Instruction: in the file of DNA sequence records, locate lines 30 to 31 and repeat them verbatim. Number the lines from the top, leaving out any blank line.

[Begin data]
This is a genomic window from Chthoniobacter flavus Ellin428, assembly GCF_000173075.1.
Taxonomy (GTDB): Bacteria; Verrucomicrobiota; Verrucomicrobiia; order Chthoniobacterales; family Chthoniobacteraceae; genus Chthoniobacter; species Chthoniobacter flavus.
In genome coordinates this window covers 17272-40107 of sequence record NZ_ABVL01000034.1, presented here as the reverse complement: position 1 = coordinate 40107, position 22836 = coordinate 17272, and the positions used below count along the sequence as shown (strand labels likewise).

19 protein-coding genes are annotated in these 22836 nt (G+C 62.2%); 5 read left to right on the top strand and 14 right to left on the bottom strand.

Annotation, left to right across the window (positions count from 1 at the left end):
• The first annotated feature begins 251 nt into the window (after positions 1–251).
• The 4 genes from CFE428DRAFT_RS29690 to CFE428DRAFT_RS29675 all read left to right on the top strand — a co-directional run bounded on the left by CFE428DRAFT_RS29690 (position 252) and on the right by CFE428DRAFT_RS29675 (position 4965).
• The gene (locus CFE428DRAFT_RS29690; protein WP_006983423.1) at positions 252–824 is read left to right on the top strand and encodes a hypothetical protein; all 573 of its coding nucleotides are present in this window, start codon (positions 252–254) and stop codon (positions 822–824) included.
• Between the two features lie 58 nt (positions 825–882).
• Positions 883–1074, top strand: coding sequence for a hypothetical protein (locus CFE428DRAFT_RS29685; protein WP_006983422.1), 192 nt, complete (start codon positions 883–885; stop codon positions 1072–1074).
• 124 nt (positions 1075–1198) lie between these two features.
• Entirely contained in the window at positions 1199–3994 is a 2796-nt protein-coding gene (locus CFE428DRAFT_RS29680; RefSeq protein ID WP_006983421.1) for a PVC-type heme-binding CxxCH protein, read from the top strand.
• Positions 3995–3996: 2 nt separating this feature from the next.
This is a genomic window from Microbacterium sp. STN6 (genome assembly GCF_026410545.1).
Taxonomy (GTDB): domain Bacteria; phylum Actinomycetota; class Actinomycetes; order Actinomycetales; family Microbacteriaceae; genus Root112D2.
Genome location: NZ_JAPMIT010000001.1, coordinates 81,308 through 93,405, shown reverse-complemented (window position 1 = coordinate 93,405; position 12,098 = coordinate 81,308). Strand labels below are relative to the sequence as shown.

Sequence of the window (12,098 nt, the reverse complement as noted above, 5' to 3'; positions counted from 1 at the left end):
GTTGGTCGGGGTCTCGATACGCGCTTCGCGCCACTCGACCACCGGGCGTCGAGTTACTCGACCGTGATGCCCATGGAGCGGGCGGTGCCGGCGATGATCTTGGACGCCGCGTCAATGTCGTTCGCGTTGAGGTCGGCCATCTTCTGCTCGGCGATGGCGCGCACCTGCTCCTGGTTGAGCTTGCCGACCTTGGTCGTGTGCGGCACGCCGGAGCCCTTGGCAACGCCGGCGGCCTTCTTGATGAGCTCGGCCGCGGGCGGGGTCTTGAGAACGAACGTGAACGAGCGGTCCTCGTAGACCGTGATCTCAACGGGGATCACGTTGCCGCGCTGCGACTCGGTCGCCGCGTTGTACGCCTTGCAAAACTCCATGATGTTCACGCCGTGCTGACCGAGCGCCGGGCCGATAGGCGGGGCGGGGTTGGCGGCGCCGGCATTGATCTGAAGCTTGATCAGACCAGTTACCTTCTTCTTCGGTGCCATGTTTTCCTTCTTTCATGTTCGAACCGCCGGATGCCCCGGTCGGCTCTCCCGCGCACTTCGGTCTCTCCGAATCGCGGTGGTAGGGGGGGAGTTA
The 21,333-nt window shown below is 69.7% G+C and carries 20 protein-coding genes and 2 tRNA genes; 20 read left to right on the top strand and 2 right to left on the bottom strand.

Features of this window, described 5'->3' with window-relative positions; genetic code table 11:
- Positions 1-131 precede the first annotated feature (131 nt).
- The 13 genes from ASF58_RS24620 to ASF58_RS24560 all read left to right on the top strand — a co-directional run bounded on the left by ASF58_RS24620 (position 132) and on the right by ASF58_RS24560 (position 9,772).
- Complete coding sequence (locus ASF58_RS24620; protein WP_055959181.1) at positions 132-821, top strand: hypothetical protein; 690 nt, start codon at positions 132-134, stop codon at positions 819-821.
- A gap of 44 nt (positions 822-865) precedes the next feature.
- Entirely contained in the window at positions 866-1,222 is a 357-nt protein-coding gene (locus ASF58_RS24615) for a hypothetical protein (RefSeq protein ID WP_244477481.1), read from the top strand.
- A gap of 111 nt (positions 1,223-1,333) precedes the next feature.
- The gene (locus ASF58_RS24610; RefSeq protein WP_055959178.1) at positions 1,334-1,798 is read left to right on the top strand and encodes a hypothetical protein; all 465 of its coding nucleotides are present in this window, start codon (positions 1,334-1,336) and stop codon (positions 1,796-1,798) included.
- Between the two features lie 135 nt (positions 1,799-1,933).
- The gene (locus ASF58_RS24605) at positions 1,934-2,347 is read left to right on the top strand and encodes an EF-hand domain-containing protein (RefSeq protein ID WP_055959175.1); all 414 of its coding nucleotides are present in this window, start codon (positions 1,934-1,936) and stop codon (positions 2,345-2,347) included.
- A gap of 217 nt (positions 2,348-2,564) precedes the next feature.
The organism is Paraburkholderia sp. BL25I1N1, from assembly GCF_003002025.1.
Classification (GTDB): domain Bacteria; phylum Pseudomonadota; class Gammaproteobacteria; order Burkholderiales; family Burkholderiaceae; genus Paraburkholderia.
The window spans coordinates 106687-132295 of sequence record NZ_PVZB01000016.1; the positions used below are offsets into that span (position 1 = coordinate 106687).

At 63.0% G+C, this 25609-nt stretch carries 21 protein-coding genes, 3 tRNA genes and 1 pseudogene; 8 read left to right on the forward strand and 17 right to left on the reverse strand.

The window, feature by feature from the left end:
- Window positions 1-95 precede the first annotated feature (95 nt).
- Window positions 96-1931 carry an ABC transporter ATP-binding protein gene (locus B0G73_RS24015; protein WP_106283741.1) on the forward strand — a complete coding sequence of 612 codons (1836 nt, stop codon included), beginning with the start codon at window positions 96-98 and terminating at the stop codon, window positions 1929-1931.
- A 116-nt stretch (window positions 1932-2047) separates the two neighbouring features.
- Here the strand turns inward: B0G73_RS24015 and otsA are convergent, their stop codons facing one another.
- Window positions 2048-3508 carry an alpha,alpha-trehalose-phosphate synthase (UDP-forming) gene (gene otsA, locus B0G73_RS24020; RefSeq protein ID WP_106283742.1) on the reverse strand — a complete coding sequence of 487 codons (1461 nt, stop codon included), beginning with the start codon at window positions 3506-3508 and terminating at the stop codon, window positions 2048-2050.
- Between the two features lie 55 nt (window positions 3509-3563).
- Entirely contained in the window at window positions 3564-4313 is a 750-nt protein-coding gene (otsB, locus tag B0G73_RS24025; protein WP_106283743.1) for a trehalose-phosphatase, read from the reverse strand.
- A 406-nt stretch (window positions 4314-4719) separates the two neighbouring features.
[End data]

- A gap of 217 nt (positions 2,348-2,564) precedes the next feature.
The organism is Paraburkholderia sp. BL25I1N1, from assembly GCF_003002025.1.